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Venting Bassoon Notes

Shannon Lowe | March 2014

    Bassoon students sometimes struggle with getting the notes A3 through D4 to speak clearly and cleanly when articulated. Even with the appropriate amount of air pressure and a correct embouchure, the sound preceding the note can be rough and uneven.
    Bassoon instructors often prescribe a traditional technique called flicking to cure notes that crack when articulated. Flicking involves the simultaneous pressing and releasing of a left hand thumb key when one of these troublesome notes is articulated. Synchroniza-tion of tongue, air pressure, and thumb key flick must occur for the note to speak cleanly, and in technically difficult passages, flicking is almost impossible for developing students to master. In many cases, a student may give up on flicking altogether, settling for the rough sound that occurs when these notes are articulated.
    There is an alternative to flicking called venting, for which bassoonists depress one of the left-hand thumb keys for the duration of the note. When I start a beginning student on bassoon or encounter a student who struggles with flicking, I teach the fingerings for A3-C4 to include the thumb keys. Usually, the most troublesome notes are A3 and Bb3, so I especially enforce venting with these notes. Venting is especially helpful when a student has a fast tongued passage in this range. Instead of flicking each time a note is articulated, the student can hold a single thumb key while tonguing these notes. Immed-iately, the sound is much cleaner, but beware that this may not work for instruments in poor condition or for older, obscure models of bassoon.
    Counterclockwise from the whisper key, the left thumb bassoon keys are whisper, C#, high A, high C, high D (not all bassoons have this key), low Bb, low B, low C, low D. For A3 and Bb3, vent the high A key. Use the high C key for B3 and C4 and as a universal vent key in fast technical passages.  If the instrument has a high D key, use it to vent D4.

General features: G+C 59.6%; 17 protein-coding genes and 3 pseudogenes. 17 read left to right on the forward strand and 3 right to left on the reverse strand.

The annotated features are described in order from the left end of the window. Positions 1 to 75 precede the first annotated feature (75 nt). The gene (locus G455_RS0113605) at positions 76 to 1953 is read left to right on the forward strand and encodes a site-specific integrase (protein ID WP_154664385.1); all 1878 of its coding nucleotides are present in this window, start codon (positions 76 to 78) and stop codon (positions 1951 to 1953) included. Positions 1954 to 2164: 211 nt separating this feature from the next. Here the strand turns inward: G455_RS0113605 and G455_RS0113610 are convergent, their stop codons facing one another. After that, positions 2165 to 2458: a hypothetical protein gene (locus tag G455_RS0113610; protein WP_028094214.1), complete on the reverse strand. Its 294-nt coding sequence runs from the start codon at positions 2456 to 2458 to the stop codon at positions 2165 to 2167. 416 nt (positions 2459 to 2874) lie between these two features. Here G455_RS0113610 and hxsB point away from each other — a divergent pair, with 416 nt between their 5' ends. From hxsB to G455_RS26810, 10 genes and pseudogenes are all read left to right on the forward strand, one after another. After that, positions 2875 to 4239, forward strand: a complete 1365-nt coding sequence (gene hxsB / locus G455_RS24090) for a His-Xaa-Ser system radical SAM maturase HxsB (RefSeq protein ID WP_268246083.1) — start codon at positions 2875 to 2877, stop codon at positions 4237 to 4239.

I also introduce using a vent fingering for D4 if a student has problems with the note speaking cleanly. However, some bassoons are not equipped with a high D key. If this causes a problem, have students use more air pressure, employ a firmer embouchure (round tension, as opposed to biting tension), and move the reed farther into the mouth to improve the D’s response. Also, make sure the bocal’s vent hole is clean.
    For most bassoons, thumb keys will alter the pitch of A3 through D4, and a tiny pitch fluctuation from flicking can become a drastic tuning change when venting. This is most noticeable in long notes. Students who encounter tuning problems should adjust by changing the tongue’s height or the amount of space in the back of the mouth. Additionally, students should play these notes as long tones with a tuner to practice stabilizing and sustaining them while holding down the thumb keys. With practice, students can improve the altered pitch of vented notes.
    Students who practice venting will be able to play these usually troublesome notes cleanly when articulated. If they already know how to flick, this will give them another tool to fix their sound and avoid rough, barky-sounding notes.